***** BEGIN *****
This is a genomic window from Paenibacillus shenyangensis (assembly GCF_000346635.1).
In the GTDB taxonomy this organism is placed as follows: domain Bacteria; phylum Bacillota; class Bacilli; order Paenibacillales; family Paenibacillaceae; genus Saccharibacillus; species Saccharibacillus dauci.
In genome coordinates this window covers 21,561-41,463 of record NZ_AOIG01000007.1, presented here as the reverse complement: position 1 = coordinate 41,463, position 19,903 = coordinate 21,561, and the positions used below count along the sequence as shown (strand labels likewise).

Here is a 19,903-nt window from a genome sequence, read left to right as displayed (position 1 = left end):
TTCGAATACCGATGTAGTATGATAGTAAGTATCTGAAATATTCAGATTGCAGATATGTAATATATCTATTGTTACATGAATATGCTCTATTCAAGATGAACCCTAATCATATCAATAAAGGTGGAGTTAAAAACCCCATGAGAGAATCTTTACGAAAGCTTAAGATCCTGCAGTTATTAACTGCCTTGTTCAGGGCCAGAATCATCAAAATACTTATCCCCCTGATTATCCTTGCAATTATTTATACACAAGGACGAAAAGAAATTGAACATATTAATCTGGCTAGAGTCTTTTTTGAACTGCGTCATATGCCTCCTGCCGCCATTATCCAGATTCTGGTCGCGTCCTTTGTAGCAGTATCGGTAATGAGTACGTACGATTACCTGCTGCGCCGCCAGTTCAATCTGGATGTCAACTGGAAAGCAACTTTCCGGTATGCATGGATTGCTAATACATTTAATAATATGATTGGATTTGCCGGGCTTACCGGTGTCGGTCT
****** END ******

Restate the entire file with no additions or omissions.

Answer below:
This is a genomic window from Paenibacillus shenyangensis (assembly GCF_000346635.1).
In the GTDB taxonomy this organism is placed as follows: domain Bacteria; phylum Bacillota; class Bacilli; order Paenibacillales; family Paenibacillaceae; genus Saccharibacillus; species Saccharibacillus dauci.
In genome coordinates this window covers 21,561-41,463 of record NZ_AOIG01000007.1, presented here as the reverse complement: position 1 = coordinate 41,463, position 19,903 = coordinate 21,561, and the positions used below count along the sequence as shown (strand labels likewise).

Here is a 19,903-nt window from a genome sequence, read left to right as displayed (position 1 = left end):
TTCGAATACCGATGTAGTATGATAGTAAGTATCTGAAATATTCAGATTGCAGATATGTAATATATCTATTGTTACATGAATATGCTCTATTCAAGATGAACCCTAATCATATCAATAAAGGTGGAGTTAAAAACCCCATGAGAGAATCTTTACGAAAGCTTAAGATCCTGCAGTTATTAACTGCCTTGTTCAGGGCCAGAATCATCAAAATACTTATCCCCCTGATTATCCTTGCAATTATTTATACACAAGGACGAAAAGAAATTGAACATATTAATCTGGCTAGAGTCTTTTTTGAACTGCGTCATATGCCTCCTGCCGCCATTATCCAGATTCTGGTCGCGTCCTTTGTAGCAGTATCGGTAATGAGTACGTACGATTACCTGCTGCGCCGCCAGTTCAATCTGGATGTCAACTGGAAAGCAACTTTCCGGTATGCATGGATTGCTAATACATTTAATAATATGATTGGATTTGCCGGGCTTACCGGTGTCGGTCT